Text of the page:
Out of the nearly 500 general dentists who responded, 89% believe prescription medications are the primary contributor to dry mouth. Aging, dehydration and salivary gland disease were also cited as major contributors. Approximately 68% of the dentists said constant thirst is the most common symptom communicated by patients; 44% said patients have difficulty eating, swallowing or speaking. More than 92% reported that patients attempt to increase salivary production by drinking water; less than 58% reported patients tried taking over-the-counter saliva substitutes, chewing sugar free gum or sucking on hard candy.
ERSP determines Swiss Labs reliable support for dietary supplement claims
NEW YORK The Electronic Retailing Self-Regulation Program on Thursday determined that Swiss Labs provided reliable support for certain claims around the company’s Arthri-Zen Relief dietary supplement, but recommended the marketer modify certain claims.
ERSP examined claims in broadcast and online advertising that included:
- “Imagine 24-HOUR JOINT RELIEF!”;
- “Arthri-Zen eases: joint discomfort; muscle and tissue aches; sleepless nights; stiffness and swelling”;
- “Arthri-Zen Relief is clinically proven effective in the relief of joint and muscle discomfort.”;
- “…And natural products like Glucosamine and Chondroitin just don’t work.”; and
- “With its unique delivery system Arthri-Zen Relief works quickly and effectively. You’ll feel a difference immediately.”
Following its review, ERSP determined that the marketer’s clinical study provided adequate support for the marketer’s claims that the product could reduce joint and muscle discomfort when used as directed. However, given that a single study was performed, ERSP recommended that the marketer discontinue any reference to “clinical studies.”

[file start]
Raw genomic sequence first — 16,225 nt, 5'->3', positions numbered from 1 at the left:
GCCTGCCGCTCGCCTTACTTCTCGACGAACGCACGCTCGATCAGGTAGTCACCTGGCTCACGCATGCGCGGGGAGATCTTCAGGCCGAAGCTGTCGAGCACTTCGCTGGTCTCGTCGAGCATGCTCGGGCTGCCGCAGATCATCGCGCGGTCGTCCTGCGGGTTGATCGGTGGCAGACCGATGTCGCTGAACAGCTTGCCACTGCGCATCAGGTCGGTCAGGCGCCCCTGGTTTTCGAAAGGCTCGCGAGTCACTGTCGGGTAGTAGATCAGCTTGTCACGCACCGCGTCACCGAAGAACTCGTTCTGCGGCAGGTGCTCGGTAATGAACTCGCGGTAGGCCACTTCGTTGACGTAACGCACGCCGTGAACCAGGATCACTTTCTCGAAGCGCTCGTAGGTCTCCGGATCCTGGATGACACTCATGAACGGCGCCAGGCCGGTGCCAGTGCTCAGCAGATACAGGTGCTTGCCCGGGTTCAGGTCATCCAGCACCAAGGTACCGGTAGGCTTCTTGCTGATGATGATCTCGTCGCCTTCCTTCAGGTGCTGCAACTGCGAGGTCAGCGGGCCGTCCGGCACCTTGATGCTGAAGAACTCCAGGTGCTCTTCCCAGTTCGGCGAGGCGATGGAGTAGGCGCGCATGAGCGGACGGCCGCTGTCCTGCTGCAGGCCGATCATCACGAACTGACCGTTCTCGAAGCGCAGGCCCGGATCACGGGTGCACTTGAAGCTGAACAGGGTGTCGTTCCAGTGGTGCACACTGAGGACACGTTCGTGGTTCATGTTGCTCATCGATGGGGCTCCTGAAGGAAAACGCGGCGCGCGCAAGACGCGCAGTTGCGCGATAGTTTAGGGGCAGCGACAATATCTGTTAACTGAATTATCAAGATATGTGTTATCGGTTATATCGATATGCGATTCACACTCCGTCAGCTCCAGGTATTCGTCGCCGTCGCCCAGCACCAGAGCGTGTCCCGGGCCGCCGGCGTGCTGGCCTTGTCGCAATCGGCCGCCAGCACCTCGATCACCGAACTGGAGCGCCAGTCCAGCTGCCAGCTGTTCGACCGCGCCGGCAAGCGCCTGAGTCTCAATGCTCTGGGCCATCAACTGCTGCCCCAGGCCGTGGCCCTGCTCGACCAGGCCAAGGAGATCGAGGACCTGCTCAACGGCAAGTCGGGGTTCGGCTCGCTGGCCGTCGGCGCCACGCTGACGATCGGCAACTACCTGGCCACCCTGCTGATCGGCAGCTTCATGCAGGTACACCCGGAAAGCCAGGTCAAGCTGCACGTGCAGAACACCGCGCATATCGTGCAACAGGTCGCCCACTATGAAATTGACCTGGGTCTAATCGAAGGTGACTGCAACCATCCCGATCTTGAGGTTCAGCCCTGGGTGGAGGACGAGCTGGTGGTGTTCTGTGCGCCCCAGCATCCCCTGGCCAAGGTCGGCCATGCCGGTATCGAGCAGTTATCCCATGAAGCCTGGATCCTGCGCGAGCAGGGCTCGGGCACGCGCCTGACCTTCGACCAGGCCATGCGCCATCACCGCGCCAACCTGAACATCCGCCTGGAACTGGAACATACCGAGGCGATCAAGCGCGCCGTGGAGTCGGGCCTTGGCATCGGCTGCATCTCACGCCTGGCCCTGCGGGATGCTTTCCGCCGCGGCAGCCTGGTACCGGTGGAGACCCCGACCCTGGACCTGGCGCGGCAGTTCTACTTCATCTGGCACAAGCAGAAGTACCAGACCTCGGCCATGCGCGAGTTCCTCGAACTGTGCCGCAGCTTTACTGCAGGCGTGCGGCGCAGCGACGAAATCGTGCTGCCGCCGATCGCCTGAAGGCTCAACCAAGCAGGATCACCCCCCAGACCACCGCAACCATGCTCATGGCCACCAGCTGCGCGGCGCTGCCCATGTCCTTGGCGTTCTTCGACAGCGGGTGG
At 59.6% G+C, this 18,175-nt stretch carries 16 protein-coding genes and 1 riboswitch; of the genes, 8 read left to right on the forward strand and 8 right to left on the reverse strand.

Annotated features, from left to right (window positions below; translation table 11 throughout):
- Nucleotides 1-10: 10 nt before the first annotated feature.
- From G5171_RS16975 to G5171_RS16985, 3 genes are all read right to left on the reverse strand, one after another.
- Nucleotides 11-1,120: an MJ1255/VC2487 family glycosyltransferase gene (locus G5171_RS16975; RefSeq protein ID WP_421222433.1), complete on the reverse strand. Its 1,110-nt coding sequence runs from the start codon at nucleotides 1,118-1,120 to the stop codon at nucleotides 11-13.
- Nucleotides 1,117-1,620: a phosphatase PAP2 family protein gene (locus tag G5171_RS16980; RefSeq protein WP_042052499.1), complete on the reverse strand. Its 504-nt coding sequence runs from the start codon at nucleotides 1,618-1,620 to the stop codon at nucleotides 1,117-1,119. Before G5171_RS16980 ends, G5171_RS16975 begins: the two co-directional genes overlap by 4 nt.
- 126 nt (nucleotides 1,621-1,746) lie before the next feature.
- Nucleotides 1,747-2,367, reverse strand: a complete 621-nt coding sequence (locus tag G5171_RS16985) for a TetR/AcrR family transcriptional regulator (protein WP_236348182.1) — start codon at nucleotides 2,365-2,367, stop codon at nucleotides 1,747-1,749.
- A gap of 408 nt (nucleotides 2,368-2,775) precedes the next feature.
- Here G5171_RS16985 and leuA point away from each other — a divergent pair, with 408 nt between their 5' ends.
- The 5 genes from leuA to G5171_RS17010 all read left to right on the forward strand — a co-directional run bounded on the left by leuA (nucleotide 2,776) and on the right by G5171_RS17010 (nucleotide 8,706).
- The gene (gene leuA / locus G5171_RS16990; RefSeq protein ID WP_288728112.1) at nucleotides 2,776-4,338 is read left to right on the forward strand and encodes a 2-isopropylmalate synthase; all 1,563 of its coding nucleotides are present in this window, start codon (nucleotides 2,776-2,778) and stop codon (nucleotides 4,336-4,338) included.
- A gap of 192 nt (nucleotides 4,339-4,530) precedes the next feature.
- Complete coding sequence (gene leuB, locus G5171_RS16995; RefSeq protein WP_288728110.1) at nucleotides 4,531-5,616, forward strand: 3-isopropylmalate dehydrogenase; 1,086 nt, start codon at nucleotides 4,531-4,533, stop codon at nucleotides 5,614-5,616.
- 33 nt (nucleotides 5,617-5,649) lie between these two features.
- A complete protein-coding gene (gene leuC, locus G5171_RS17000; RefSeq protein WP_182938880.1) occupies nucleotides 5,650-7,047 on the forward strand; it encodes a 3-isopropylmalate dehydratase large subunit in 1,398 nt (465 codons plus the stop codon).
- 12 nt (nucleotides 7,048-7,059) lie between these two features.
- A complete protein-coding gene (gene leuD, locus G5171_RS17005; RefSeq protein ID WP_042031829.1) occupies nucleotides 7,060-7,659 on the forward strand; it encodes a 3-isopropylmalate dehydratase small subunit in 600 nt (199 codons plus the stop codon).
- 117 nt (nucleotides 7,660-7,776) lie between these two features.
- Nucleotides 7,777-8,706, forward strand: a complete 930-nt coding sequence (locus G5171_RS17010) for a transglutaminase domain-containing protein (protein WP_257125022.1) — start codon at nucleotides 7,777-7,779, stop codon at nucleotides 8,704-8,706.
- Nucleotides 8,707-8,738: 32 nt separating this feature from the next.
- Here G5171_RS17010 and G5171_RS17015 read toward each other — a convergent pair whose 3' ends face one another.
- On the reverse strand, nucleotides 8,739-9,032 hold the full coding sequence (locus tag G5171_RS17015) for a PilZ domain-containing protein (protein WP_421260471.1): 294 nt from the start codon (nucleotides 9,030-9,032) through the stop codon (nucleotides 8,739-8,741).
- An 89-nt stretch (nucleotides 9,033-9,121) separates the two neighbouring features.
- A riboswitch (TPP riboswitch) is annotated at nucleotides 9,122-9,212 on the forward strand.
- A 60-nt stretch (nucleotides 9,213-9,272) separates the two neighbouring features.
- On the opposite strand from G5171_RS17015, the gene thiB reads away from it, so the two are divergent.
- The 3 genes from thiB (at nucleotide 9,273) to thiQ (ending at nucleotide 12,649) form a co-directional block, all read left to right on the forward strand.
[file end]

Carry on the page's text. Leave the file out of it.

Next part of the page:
ERSP noted in its decision that the marketer’s study indicated that 53% of the trial subjects who received the Arthri-Zen formulation experienced significantly less pain by the fourth day of the trial. ERSP noted that relief following four days of treatment is not consistent with consumers’ expectations of a product that advertises “immediate” relief. The marketer asserted that it would modify the claim, “immediate relief.”
ERSP further noted that that the marketer’s “24-HOUR JOINT RELIEF” claim could be interpreted by consumers as a reference to a systematic release of the product’s primary ingredients throughout the day. ERSP recommended that the marketer modify the context of the claim to clarify for consumers its intended message that users of the product can experience relief for up to 24 hours in between dosages.
Further, ERSP determined that, based upon the evidence presented by Swiss Labs it is inaccurate to categorically conclude that glucosamine and chondroitin provide no therapeutic benefits and noted that the advertiser has asserted it will voluntarily discontinue comparative claims involving glucosamine and chondroitin. ERSP recommended the marketer not disseminate the same or similar claims in future advertising for Arthri-Zen Relief.
“While we believe that all of our advertising is fully substantiated, we have decided to accept ERSP’s recommendations in its entirety and will make the minor recommended modifications to our advertising,” Swiss Labs stated. “Swiss Labs appreciates the insight and expertise provided by this process and will take this guidance into consideration in future advertising.”